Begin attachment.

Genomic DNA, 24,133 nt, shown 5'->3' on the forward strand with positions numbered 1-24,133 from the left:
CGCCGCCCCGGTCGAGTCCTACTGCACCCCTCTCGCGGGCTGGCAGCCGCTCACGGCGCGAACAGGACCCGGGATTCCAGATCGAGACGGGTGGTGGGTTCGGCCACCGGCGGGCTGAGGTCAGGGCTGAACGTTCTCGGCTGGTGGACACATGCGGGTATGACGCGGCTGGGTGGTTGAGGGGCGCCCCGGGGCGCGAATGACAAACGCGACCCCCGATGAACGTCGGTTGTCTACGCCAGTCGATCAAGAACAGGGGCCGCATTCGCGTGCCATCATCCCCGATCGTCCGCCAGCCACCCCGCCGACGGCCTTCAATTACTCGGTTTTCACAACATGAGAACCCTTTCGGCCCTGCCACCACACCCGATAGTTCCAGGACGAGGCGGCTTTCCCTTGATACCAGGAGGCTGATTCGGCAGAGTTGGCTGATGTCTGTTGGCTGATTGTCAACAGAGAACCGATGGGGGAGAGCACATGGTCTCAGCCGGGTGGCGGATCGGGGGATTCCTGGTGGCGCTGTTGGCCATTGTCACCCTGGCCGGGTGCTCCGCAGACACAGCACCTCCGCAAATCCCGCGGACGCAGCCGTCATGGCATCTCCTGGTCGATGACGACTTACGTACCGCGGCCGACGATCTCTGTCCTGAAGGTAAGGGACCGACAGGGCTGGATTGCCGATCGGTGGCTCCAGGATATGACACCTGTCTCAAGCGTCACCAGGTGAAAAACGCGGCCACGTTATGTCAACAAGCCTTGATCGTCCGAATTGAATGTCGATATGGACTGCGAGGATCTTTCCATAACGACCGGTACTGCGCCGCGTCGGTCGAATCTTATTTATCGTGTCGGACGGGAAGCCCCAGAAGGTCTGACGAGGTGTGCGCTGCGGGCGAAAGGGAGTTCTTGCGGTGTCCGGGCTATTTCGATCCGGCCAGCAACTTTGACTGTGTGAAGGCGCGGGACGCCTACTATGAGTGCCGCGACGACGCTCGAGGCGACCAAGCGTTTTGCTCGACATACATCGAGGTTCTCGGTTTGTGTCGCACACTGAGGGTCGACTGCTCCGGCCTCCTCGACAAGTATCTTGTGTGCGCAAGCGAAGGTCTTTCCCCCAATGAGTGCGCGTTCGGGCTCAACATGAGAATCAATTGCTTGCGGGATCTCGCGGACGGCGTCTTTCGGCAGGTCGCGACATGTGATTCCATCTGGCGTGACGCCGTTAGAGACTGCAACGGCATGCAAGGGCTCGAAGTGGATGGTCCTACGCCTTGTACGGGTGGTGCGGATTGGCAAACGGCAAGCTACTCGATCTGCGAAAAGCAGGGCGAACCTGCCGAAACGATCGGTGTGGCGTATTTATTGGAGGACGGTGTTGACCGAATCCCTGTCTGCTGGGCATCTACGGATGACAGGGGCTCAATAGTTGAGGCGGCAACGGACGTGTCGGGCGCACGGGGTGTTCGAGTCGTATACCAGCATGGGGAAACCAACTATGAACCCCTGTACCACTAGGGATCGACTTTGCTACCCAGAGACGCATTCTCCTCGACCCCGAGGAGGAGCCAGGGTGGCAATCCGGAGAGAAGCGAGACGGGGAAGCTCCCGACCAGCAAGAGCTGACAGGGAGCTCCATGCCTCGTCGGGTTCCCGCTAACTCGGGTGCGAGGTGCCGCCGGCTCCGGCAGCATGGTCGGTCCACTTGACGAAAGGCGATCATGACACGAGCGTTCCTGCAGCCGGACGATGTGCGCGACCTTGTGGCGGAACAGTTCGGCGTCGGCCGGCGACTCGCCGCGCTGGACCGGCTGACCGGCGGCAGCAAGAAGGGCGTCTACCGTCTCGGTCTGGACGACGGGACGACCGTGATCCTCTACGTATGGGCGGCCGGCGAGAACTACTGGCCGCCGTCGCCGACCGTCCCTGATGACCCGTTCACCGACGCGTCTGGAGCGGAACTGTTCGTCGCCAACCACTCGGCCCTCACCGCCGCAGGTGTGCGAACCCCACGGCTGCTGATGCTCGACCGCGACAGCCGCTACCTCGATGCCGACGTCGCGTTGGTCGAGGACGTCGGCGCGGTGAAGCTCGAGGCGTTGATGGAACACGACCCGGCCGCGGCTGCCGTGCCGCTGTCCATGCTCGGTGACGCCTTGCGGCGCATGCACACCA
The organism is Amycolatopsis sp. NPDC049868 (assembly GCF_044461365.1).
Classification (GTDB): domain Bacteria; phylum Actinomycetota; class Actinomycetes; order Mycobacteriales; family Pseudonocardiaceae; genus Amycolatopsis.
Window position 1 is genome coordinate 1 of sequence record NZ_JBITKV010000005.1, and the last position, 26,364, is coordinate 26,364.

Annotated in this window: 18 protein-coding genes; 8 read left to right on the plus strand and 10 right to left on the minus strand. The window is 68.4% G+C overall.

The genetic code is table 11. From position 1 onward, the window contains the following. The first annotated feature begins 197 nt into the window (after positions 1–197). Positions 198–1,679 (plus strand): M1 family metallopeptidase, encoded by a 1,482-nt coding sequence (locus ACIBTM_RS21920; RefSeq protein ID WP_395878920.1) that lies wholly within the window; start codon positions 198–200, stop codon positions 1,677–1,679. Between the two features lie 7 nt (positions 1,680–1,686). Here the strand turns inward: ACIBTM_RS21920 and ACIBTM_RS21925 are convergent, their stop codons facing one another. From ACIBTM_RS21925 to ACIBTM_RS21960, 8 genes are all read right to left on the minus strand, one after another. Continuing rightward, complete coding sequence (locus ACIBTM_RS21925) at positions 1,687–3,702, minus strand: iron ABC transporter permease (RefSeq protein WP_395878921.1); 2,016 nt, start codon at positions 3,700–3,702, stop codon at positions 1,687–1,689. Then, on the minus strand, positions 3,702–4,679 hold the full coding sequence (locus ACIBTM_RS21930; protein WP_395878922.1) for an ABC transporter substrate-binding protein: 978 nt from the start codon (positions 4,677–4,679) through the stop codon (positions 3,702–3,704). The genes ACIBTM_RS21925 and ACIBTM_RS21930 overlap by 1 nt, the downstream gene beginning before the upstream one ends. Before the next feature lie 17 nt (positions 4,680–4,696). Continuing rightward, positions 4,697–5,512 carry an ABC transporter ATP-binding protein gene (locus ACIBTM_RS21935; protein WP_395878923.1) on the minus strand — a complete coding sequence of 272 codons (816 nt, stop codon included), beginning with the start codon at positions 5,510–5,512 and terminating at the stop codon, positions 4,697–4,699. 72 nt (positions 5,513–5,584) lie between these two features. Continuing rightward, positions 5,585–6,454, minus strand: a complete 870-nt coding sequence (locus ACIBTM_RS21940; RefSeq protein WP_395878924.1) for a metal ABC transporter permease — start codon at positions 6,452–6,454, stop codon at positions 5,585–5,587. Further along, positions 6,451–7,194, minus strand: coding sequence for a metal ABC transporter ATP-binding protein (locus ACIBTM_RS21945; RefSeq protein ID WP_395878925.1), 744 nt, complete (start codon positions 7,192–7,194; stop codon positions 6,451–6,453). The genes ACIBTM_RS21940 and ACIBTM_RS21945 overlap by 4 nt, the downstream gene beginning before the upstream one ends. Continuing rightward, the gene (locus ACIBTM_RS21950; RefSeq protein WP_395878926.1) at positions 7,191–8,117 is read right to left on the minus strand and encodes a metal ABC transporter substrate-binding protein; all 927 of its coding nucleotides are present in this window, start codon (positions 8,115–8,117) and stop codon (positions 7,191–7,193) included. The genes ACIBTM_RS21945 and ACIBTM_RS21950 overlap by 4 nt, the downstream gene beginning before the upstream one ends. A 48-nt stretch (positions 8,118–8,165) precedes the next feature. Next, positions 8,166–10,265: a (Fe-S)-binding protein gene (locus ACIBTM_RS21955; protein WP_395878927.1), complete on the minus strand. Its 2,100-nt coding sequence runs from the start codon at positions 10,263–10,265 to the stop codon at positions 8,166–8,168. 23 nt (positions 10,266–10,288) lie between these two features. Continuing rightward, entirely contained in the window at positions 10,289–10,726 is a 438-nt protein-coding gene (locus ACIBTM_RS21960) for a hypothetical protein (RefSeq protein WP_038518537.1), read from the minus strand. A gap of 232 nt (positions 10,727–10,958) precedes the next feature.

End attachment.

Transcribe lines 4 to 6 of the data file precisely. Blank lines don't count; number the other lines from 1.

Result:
Classification (GTDB): domain Bacteria; phylum Actinomycetota; class Actinomycetes; order Mycobacteriales; family Pseudonocardiaceae; genus Amycolatopsis.
Window position 1 is genome coordinate 1 of sequence record NZ_JBITKV010000005.1, and the last position, 26,364, is coordinate 26,364.

Annotated in this window: 18 protein-coding genes; 8 read left to right on the plus strand and 10 right to left on the minus strand. The window is 68.4% G+C overall.